The software patent experiment.
Abstract: Over the past two decades, the scope of technologies that can be patented has been expanded to include many items previously thought unsuitable for patenting, for example, computer software. Today, the U.S. Patent and Trademark Office grants 20,000 or more software patents a year. Conventional wisdom holds that extending patent protection to computer programs will stimulate research and development and, thus, increase the rate of innovation. In \\"The Software Patent Experiment,\\" Bob Hunt and Jim Bessen investigate whether this has, in fact, happened. They describe the spectacular growth in software patenting, who obtains patents, and the relationship between a sharp focus on software patenting and firms' investment in R&D.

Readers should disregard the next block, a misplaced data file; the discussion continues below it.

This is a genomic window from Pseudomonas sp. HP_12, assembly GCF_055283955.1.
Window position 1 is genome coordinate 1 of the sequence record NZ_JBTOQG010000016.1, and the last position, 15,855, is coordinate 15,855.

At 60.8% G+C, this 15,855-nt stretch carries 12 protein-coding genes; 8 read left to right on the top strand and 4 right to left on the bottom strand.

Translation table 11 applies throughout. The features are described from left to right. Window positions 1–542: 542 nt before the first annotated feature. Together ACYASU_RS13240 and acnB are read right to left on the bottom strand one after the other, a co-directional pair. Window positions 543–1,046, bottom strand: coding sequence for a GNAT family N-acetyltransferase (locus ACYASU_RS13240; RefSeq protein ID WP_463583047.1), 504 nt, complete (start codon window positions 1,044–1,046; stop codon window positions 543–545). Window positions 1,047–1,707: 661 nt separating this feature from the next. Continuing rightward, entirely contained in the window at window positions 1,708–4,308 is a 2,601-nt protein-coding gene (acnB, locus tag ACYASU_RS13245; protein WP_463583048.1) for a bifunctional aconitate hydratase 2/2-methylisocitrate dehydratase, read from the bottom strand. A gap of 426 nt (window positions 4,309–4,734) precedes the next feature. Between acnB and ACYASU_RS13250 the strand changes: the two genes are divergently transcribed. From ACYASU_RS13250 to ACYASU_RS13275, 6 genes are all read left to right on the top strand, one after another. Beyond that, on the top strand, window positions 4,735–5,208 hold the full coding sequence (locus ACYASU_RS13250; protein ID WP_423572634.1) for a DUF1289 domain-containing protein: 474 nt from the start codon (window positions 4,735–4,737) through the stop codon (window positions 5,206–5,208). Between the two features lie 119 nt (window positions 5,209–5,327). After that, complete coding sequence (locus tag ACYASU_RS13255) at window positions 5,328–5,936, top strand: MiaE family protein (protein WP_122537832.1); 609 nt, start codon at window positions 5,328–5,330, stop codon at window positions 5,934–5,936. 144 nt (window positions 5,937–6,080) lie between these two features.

File(s): File format is application/pdf http://www.phil.frb.org/files/br/brq304rh.pdf
Provider: Federal Reserve Bank of Philadelphia
Part of Series: Business Review
Publication Date: 2004